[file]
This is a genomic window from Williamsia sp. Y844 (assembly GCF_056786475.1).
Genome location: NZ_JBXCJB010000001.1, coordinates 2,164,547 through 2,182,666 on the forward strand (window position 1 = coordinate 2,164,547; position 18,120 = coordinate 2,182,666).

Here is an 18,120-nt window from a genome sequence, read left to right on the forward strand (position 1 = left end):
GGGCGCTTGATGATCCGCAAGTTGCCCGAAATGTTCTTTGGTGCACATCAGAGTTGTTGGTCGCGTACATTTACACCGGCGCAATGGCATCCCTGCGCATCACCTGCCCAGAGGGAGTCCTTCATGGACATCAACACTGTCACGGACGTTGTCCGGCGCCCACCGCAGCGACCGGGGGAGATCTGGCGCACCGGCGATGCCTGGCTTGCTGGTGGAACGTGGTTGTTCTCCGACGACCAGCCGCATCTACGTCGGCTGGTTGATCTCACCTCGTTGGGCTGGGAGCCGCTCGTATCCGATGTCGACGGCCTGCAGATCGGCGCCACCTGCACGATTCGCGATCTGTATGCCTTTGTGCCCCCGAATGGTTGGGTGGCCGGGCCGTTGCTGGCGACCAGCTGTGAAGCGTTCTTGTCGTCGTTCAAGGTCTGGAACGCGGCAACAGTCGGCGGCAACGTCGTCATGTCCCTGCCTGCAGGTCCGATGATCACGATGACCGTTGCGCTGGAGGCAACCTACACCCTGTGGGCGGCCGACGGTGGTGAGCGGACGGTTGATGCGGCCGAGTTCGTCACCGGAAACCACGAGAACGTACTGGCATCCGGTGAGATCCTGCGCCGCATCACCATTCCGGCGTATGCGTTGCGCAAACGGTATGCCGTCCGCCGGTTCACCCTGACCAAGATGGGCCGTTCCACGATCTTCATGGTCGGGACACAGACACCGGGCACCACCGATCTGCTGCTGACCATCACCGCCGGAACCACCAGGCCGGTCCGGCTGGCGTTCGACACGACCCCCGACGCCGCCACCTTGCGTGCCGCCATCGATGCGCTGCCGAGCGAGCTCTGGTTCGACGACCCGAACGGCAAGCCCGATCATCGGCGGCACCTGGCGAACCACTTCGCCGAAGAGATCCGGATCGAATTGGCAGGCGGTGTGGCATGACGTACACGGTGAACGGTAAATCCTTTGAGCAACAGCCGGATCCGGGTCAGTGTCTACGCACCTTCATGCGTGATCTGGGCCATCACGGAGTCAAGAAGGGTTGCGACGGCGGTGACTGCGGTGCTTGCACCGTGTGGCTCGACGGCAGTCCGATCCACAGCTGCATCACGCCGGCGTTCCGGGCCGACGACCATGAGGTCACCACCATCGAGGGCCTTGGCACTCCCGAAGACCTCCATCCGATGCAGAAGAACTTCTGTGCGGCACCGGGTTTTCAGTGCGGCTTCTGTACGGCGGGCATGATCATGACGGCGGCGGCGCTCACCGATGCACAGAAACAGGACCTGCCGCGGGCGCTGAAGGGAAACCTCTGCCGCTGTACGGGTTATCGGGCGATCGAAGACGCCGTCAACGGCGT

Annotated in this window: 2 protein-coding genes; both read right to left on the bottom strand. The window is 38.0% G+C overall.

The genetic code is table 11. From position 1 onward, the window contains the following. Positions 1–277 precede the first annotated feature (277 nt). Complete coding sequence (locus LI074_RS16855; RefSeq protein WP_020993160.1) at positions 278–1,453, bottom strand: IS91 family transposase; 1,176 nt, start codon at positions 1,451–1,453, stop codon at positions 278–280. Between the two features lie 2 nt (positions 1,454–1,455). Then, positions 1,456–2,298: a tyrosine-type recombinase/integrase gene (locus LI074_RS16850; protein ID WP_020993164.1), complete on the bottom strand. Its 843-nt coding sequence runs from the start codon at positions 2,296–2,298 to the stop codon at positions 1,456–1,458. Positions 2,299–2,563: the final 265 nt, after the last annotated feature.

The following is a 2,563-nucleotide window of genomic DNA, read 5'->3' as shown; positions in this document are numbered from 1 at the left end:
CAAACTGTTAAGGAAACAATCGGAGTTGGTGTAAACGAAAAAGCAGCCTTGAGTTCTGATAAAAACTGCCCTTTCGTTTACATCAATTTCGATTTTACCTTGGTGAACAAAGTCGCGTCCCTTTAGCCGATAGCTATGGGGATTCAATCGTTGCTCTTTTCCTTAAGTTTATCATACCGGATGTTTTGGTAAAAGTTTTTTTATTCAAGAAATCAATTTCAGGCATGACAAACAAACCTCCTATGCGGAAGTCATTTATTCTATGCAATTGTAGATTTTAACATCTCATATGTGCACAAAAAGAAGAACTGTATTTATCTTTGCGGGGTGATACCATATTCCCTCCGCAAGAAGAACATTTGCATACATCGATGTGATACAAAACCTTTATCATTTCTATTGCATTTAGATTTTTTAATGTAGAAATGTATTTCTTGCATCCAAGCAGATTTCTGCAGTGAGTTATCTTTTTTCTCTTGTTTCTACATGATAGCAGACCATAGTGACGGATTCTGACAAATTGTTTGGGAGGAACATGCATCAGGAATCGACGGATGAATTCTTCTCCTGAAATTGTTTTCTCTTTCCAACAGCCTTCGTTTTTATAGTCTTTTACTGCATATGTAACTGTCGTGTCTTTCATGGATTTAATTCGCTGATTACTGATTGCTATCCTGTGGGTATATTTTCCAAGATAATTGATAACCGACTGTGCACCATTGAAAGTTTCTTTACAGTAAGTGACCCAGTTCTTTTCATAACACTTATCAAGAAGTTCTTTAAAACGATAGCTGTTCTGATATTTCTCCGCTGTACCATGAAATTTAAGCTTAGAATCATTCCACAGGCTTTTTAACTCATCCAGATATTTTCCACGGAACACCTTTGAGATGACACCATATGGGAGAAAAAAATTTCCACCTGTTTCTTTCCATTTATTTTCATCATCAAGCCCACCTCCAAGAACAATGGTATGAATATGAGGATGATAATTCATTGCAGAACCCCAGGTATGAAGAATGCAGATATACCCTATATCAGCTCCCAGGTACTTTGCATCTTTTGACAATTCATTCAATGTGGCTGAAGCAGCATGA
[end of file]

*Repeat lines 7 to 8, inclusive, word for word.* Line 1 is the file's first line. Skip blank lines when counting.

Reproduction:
The following is a 2,563-nucleotide window of genomic DNA, read 5'->3' as shown; positions in this document are numbered from 1 at the left end:
CAAACTGTTAAGGAAACAATCGGAGTTGGTGTAAACGAAAAAGCAGCCTTGAGTTCTGATAAAAACTGCCCTTTCGTTTACATCAATTTCGATTTTACCTTGGTGAACAAAGTCGCGTCCCTTTAGCCGATAGCTATGGGGATTCAATCGTTGCTCTTTTCCTTAAGTTTATCATACCGGATGTTTTGGTAAAAGTTTTTTTATTCAAGAAATCAATTTCAGGCATGACAAACAAACCTCCTATGCGGAAGTCATTTATTCTATGCAATTGTAGATTTTAACATCTCATATGTGCACAAAAAGAAGAACTGTATTTATCTTTGCGGGGTGATACCATATTCCCTCCGCAAGAAGAACATTTGCATACATCGATGTGATACAAAACCTTTATCATTTCTATTGCATTTAGATTTTTTAATGTAGAAATGTATTTCTTGCATCCAAGCAGATTTCTGCAGTGAGTTATCTTTTTTCTCTTGTTTCTACATGATAGCAGACCATAGTGACGGATTCTGACAAATTGTTTGGGAGGAACATGCATCAGGAATCGACGGATGAATTCTTCTCCTGAAATTGTTTTCTCTTTCCAACAGCCTTCGTTTTTATAGTCTTTTACTGCATATGTAACTGTCGTGTCTTTCATGGATTTAATTCGCTGATTACTGATTGCTATCCTGTGGGTATATTTTCCAAGATAATTGATAACCGACTGTGCACCATTGAAAGTTTCTTTACAGTAAGTGACCCAGTTCTTTTCATAACACTTATCAAGAAGTTCTTTAAAACGATAGCTGTTCTGATATTTCTCCGCTGTACCATGAAATTTAAGCTTAGAATCATTCCACAGGCTTTTTAACTCATCCAGATATTTTCCACGGAACACCTTTGAGATGACACCATATGGGAGAAAAAAATTTCCACCTGTTTCTTTCCATTTATTTTCATCATCAAGCCCACCTCCAAGAACAATGGTATGAATATGAGGATGATAATTCATTGCAGAACCCCAGGTATGAAGAATGCAGATATACCCTATATCAGCTCCCAGGTACTTTGCATCTTTTGACAATTCATTCAATGTGGCTGAAGCAGCATGA